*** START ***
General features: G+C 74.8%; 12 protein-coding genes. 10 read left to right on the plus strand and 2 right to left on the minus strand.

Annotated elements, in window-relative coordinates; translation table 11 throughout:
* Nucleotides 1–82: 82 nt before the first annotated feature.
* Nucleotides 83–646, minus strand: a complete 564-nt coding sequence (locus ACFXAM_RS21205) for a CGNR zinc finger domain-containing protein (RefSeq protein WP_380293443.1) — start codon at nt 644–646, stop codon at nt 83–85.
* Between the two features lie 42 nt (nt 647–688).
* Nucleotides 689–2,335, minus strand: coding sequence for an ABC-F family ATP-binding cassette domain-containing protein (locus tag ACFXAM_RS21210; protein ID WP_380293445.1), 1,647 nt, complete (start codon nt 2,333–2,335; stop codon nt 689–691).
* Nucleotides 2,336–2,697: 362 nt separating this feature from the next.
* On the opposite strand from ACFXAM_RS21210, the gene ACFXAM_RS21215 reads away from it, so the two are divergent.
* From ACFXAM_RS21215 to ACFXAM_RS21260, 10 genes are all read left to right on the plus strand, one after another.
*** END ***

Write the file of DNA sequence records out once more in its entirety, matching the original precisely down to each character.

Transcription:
General features: G+C 74.8%; 12 protein-coding genes. 10 read left to right on the plus strand and 2 right to left on the minus strand.

Annotated elements, in window-relative coordinates; translation table 11 throughout:
* Nucleotides 1–82: 82 nt before the first annotated feature.
* Nucleotides 83–646, minus strand: a complete 564-nt coding sequence (locus ACFXAM_RS21205) for a CGNR zinc finger domain-containing protein (RefSeq protein WP_380293443.1) — start codon at nt 644–646, stop codon at nt 83–85.
* Between the two features lie 42 nt (nt 647–688).
* Nucleotides 689–2,335, minus strand: coding sequence for an ABC-F family ATP-binding cassette domain-containing protein (locus tag ACFXAM_RS21210; protein ID WP_380293445.1), 1,647 nt, complete (start codon nt 2,333–2,335; stop codon nt 689–691).
* Nucleotides 2,336–2,697: 362 nt separating this feature from the next.
* On the opposite strand from ACFXAM_RS21210, the gene ACFXAM_RS21215 reads away from it, so the two are divergent.
* From ACFXAM_RS21215 to ACFXAM_RS21260, 10 genes are all read left to right on the plus strand, one after another.